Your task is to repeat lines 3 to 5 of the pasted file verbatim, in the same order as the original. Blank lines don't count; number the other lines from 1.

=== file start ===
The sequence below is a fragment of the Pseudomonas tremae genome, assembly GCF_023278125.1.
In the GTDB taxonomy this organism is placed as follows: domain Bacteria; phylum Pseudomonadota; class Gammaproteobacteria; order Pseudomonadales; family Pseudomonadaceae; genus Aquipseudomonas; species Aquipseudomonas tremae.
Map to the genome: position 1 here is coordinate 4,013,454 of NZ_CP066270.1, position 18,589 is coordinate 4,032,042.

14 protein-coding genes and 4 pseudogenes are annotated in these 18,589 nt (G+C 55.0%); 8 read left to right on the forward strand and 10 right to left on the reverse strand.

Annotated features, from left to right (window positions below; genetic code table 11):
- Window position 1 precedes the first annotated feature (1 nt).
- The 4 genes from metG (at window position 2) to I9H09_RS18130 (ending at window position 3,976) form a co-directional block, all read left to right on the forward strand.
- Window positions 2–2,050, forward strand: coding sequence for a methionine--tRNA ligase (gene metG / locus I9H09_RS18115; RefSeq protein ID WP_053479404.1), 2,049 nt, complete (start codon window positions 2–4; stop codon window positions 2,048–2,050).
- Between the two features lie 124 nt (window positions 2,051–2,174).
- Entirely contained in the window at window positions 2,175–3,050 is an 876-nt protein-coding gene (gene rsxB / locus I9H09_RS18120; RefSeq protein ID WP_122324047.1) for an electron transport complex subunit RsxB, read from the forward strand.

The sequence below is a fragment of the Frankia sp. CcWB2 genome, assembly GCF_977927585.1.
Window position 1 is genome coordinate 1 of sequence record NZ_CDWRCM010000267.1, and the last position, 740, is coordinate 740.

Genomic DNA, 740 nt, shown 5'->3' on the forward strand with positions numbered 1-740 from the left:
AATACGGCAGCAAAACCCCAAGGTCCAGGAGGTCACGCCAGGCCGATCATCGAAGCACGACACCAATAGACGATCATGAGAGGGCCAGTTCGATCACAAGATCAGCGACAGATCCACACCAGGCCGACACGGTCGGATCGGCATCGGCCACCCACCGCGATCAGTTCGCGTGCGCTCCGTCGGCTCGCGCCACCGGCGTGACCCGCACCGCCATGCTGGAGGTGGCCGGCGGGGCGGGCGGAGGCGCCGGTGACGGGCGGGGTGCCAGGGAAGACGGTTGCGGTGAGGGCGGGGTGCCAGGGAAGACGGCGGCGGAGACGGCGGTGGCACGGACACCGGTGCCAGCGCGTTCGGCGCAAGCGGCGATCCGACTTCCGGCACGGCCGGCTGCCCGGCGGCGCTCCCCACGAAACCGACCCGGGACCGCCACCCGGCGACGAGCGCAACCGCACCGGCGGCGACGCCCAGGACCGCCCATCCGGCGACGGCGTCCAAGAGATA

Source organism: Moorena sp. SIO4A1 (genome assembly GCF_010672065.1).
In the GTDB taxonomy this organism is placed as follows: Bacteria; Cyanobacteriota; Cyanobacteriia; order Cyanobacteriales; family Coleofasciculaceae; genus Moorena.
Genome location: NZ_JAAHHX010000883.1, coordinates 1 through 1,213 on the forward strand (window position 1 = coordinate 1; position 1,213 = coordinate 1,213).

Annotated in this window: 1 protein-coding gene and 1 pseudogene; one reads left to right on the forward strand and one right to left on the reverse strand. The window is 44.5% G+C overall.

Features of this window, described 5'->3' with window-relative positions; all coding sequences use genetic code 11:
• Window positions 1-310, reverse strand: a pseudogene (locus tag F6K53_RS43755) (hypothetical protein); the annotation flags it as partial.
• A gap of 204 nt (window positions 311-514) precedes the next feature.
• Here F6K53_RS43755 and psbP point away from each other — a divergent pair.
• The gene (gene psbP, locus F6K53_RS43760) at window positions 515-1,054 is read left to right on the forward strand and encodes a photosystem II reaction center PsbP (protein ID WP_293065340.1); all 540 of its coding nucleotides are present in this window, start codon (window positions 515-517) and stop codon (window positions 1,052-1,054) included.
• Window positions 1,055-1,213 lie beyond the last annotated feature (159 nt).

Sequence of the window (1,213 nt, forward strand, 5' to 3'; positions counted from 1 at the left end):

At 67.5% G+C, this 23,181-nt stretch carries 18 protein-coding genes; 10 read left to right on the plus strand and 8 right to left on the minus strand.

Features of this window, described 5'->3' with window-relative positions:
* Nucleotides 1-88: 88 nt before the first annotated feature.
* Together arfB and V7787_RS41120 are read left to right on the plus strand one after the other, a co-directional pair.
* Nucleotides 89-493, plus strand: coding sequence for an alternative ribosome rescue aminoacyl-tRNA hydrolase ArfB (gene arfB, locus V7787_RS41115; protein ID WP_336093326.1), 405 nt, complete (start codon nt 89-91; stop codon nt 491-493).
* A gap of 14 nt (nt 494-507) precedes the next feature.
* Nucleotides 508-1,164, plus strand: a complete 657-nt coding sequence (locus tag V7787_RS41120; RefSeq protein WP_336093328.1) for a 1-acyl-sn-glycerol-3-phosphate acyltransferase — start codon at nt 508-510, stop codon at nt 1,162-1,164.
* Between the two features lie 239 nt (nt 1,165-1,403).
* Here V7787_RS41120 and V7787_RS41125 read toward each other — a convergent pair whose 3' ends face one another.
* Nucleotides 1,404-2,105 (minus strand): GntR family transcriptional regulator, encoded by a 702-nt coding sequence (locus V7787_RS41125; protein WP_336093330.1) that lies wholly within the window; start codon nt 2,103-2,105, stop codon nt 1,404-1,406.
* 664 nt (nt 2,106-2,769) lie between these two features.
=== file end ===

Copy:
Map to the genome: position 1 here is coordinate 4,013,454 of NZ_CP066270.1, position 18,589 is coordinate 4,032,042.

14 protein-coding genes and 4 pseudogenes are annotated in these 18,589 nt (G+C 55.0%); 8 read left to right on the forward strand and 10 right to left on the reverse strand.

Annotated features, from left to right (window positions below; genetic code table 11):